Tuesday, October 4, 2011
Apple Introduces a New iPhone, With a Personal Assistant
CUPERTINO, Calif. — For its next act, Apple is turning the iPhone into a personal assistant.
The company on Tuesday unveiled an eagerly awaited new version of the device, the iPhone 4S, that comes with a “virtual assistant,” Siri, that recognizes voice commands by users to schedule appointments, dictate text messages and conduct Web searches.
Although the new phone is virtually indistinguishable on the outside from its predecessor, the iPhone 4, the company says it is packed with better technical innards, including a more advanced camera. The phone also includes a more powerful chip known as the A5, the same microprocessor that acts as the brains inside the iPad.
The company also said the new phone would run on two kinds of cellphone networks, GSM and CDMA, allowing its operation worldwide.
“When you think about it, only Apple could make such amazing software, hardware and services and bring them together into such a powerful, yet integrated experience,” said Timothy D. Cook, Apple’s chief executive officer, who introduced the new phone at an event here at the company’s headquarters.
Despite the new features and the improved technology, Apple fans expressed disappointment on Twitter about the lack of a design change. Investors reacted as well, sending the stock down 5 percent.
Preorders for the iPhone 4S start on Friday; the phone goes on sale on Oct. 14. Prices start at $199 for a model with 16 gigabytes of storage.
Apple will continue to sell its older iPhone 4 through its wireless carrier partners, which will drop the price to $99 from $199 when customers commit to a two-year contract. An even older model of the device, the iPhone 3GS, will be free, instead of $99, with a two-year contract.
The new phone will be available on the AT&T, Verizon and Sprint networks.
Mr. Cook’s appearance was his first at an event introducing a new Apple product since he took over as chief executive from Steven P. Jobs in August. Mr. Jobs was a master pitchman for Apple’s new products, captivating audiences with introductions that seemed off the cuff but were always meticulously rehearsed.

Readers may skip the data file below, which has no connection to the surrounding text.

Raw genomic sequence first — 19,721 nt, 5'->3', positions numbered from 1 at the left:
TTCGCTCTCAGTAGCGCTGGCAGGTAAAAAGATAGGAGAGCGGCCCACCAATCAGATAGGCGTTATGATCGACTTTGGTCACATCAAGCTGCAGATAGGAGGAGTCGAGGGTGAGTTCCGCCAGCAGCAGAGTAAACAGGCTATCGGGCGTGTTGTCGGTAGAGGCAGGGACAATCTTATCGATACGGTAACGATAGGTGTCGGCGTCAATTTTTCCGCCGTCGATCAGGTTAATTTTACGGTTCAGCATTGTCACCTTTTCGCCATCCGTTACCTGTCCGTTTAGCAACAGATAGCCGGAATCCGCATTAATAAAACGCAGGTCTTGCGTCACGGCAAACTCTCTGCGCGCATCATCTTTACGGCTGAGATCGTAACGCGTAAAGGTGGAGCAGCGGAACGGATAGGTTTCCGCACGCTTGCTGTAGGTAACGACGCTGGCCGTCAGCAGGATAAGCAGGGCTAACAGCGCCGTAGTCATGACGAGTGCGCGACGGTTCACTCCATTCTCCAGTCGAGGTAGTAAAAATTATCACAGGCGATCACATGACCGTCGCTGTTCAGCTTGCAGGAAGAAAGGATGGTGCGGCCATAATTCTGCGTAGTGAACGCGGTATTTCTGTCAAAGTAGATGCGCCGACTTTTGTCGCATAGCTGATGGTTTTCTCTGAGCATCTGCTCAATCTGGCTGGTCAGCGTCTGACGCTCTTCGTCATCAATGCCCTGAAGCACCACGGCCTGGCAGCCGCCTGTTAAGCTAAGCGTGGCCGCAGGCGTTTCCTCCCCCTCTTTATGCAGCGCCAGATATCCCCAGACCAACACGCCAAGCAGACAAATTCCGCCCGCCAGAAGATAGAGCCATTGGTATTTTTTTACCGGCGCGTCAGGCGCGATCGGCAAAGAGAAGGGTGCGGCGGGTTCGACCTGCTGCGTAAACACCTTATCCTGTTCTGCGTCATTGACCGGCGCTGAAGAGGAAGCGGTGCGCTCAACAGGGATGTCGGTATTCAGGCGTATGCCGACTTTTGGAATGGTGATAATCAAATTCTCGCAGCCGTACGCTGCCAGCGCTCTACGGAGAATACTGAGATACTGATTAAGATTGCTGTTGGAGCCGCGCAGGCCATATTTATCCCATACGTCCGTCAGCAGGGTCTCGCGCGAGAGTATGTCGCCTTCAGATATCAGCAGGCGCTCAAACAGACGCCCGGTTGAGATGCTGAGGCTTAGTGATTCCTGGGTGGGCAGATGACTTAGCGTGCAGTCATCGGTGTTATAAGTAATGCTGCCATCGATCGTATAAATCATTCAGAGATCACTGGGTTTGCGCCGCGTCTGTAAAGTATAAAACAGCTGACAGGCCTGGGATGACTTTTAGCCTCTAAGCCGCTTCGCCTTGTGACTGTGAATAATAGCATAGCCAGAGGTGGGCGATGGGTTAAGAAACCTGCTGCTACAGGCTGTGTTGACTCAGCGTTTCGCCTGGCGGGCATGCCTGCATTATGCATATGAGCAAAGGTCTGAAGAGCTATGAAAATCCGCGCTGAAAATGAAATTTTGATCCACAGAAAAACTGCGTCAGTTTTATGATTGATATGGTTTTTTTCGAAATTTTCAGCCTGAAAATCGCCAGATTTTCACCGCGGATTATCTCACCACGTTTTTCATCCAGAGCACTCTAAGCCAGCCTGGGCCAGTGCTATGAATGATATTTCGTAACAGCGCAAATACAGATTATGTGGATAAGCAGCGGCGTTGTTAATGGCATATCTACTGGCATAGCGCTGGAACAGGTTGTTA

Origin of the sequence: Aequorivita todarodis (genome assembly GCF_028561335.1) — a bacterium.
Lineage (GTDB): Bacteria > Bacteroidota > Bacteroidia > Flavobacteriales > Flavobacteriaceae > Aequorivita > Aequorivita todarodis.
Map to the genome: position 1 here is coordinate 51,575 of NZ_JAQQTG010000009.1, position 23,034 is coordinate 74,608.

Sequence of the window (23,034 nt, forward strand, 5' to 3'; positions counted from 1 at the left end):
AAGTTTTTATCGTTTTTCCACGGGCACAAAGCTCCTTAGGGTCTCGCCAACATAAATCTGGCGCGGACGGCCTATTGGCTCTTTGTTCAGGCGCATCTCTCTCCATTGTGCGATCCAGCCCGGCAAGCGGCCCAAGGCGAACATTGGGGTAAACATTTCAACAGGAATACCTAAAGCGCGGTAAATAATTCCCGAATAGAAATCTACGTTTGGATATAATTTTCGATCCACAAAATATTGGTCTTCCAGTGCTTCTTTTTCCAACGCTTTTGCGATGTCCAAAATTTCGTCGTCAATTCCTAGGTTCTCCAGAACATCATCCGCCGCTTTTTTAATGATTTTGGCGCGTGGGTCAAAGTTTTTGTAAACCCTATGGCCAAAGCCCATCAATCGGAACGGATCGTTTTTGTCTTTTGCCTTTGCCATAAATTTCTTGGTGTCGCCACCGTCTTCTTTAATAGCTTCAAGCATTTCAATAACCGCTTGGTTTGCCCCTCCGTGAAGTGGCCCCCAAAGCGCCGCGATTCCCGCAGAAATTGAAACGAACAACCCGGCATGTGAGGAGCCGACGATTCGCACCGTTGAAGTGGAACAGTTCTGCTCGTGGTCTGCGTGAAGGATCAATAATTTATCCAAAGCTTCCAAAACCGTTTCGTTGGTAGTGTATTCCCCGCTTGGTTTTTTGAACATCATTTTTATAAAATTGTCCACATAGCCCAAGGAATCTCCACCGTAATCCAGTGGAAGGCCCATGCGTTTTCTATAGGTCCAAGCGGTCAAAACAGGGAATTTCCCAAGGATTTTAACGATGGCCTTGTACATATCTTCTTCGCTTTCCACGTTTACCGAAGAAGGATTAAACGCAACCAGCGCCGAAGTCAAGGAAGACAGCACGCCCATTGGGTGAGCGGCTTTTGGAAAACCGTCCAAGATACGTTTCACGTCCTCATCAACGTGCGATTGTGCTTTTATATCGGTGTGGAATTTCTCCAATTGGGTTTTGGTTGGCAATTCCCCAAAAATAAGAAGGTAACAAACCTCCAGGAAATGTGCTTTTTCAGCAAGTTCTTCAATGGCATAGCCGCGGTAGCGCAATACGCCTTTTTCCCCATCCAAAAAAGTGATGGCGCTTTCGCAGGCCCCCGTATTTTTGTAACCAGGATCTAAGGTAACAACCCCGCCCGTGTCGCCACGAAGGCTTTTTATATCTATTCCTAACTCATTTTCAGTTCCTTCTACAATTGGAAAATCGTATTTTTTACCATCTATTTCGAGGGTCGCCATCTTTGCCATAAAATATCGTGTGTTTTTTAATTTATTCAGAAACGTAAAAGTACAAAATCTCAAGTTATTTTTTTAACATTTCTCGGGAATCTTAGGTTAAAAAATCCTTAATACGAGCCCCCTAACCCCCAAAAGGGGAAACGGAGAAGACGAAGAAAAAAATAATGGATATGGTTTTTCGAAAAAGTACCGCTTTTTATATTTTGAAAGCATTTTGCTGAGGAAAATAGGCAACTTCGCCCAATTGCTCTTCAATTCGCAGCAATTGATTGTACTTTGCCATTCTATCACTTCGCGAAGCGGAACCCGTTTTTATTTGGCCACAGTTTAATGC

Mr. Jobs, founder of the company, left the top job for health reasons, and became chairman of Apple’s board.
Since the first iPhone was unveiled in 2007, Apple has come out with a new version each year, usually with an eye-catching new design, speedier technical performance and a fresh operating system packed with new features. While Apple generally has released the new versions in June, this one is coming out much closer to the crucial holiday selling season.
With every new iPhone, Apple faces the challenge of how to entice its legions of fans to upgrade to the new device and to convert the much larger pool of people who don’t yet own one. The second task is the more difficult one, as mobile phones running the Android operating system by rival Google have flooded the market, with wider distribution from wireless carriers, more hardware choices and often cheaper price tags.
When the previous iPhone update was released, in June 2010, Apple and Google each accounted for about the same share of new smartphone sales. Since then the market has shifted dramatically in Google’s favor. During the second quarter of this year, Android devices accounted for 43.4 percent of new smartphone sales to Apple’s 18.2 percent, according to the research firm Gartner.
Both companies’ mobile businesses are growing swiftly as they steal share from rivals like the maker of the BlackBerry, Research in Motion, that have fallen behind their technical innovations.
The iPhone is the most critical product in Apple’s line-up and the largest source of its revenue, accounting for more than $13.3 billion — almost half of total company sales — in the most recent quarter.
This article has been revised to reflect the following correction:
Correction: October 4, 2011
Because of an editing error, an earlier version of this article incorrectly said Apple introduced the phone on Wednesday. It was Tuesday.